ABOUT a year after revealing the A6 Sportback e-tron concept, Audi has unveiled an arrestingly styled estate version of the future model, which is underpinned by a new modular BEV platform that the Ingolstadt-based firm is co-developing with Porsche.
The first Audi production vehicles built on the VW Group’s Premium Platform Electric (PPE) architecture will be unveiled next year and the firm says the A6 Avant e-tron concept, finished in a Neptune Valley grey hue, offers “clues about how dynamic and elegant the electrically powered luxury class from the four-ringed brand will look”.
“With the Audi A6 Avant e-tron concept, we are offering a completely tangible look at future production models on our new PPE technology platform,” said Audi board member for technical development, Oliver Hoffmann.
“We’re not just electrifying the Avant’s successful 45-year history. What we want most of all is to use technical skills to add an exclamation point. This includes 800-volt technology, 270 kW of charging capacity, and a WLTP range of up to 700 km.”
The A6 Avant e-tron concept is 4960mm long, 1960mm wide and stands 1440mm tall, making it slightly longer, wider and lower than the current-generation model.
With its dynamic proportions and sinuous lines, including the Avant rump that is so characteristic of the brand, it is clear the concept’s shape was refined in a wind tunnel.
Audi says the Avant’s drag coefficient of 0.24 – 0.02 higher than last year’s Sportback concept – is “unprecedented in the electrified C-segment”.
The front of the wagon concept is dominated by a large enclosed single-frame grille, which is bordered at the bottom by deep air intakes. The flat headlights (with Digital Matrix LED and digital OLED technology) extend into the sides of the laterally sweeping front end and underscore the horizontally aligned body architecture.
The flanks feature sleek, camera-based virtual exterior mirrors at the bases of the A-pillars, while the wheel arches – housing almost cartoonishly large 22-inch wheels – are connected by a black inlay that is said to be a specially sculpted battery area above the side skirts.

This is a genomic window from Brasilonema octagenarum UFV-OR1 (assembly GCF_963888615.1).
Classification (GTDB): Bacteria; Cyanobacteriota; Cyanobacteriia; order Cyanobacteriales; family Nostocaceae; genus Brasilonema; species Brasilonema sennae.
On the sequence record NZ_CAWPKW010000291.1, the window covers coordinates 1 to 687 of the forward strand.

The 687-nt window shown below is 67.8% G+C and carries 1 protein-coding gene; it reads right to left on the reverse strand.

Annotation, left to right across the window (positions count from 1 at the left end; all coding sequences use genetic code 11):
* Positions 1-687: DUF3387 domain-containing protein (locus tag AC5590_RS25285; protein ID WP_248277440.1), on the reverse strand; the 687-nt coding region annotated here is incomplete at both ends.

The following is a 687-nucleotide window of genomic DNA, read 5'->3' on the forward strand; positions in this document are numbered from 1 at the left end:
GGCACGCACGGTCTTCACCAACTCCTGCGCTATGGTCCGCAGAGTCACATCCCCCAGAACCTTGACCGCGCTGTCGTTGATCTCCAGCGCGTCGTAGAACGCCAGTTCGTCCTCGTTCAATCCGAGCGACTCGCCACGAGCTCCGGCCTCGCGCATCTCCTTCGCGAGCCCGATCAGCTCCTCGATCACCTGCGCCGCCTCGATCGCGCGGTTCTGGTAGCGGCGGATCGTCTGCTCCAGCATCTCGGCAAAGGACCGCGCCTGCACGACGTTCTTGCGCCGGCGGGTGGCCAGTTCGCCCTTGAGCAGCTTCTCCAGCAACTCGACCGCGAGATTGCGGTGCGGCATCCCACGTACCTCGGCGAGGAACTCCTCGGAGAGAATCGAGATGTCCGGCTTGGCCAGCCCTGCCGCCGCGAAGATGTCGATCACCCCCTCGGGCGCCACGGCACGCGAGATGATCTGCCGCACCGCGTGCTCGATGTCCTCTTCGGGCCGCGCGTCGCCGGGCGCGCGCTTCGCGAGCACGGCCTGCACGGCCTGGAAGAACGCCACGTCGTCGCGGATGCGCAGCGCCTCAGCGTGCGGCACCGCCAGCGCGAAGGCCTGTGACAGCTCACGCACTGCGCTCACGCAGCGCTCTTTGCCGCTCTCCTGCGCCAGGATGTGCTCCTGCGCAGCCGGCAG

LED projectors are built into each side of the body to create dynamic lighting effects that “greet occupants with messages in their own language”.
The wagon’s gently sloping roof arch with slanted D-pillar is typical of Audi Avant window design, while the rear-end is highlighted by a spoiler with coloured trim and a diffuser with a pair of generously sized air outlets integrated into the bumper.
A pair of electric motors – one on each axle, hence the quattro all-wheel drive – delivers combined outputs of 350 kW and 800 Nm and are said to propel the flagship version of the A6 Avant e-tron from zero to 100km/h in “well under 4.0 seconds”.
By virtue of the 800V charging technology, the concept’s battery – said to have a capacity of “around 100 kWh” – can be recharged at up to 270kW DC.
Apart from a claimed single-charge range of up to 700km, Audi says about 300km of range can be added in 10 minutes when the vehicle is plugged into a suitable rapid charging station.
Suffice to say, the A6 Avant e-tron concept’s cabin is capacious, with Audi claiming the extended wheelbase allows a “longer interior and more legroom in both rows of seats”.
In addition, the underfloor positioning of the battery pack and the absence of a traditional transmission tunnel result in an even roomier interior.
Although there are die-hard fans of the Avant body shape, it remains to be seen if the production version of the concept will be offered in all markets, let alone Australia.
However, Audi also said it planned to utilise the scalable PPE platform for upcoming small and medium models, which have been the highest-volume segments for the German premium brand (courtesy of the A3 and A4) for several decades.
In that sense, the A6 Avant e-tron is indeed a harbinger of what’s to come.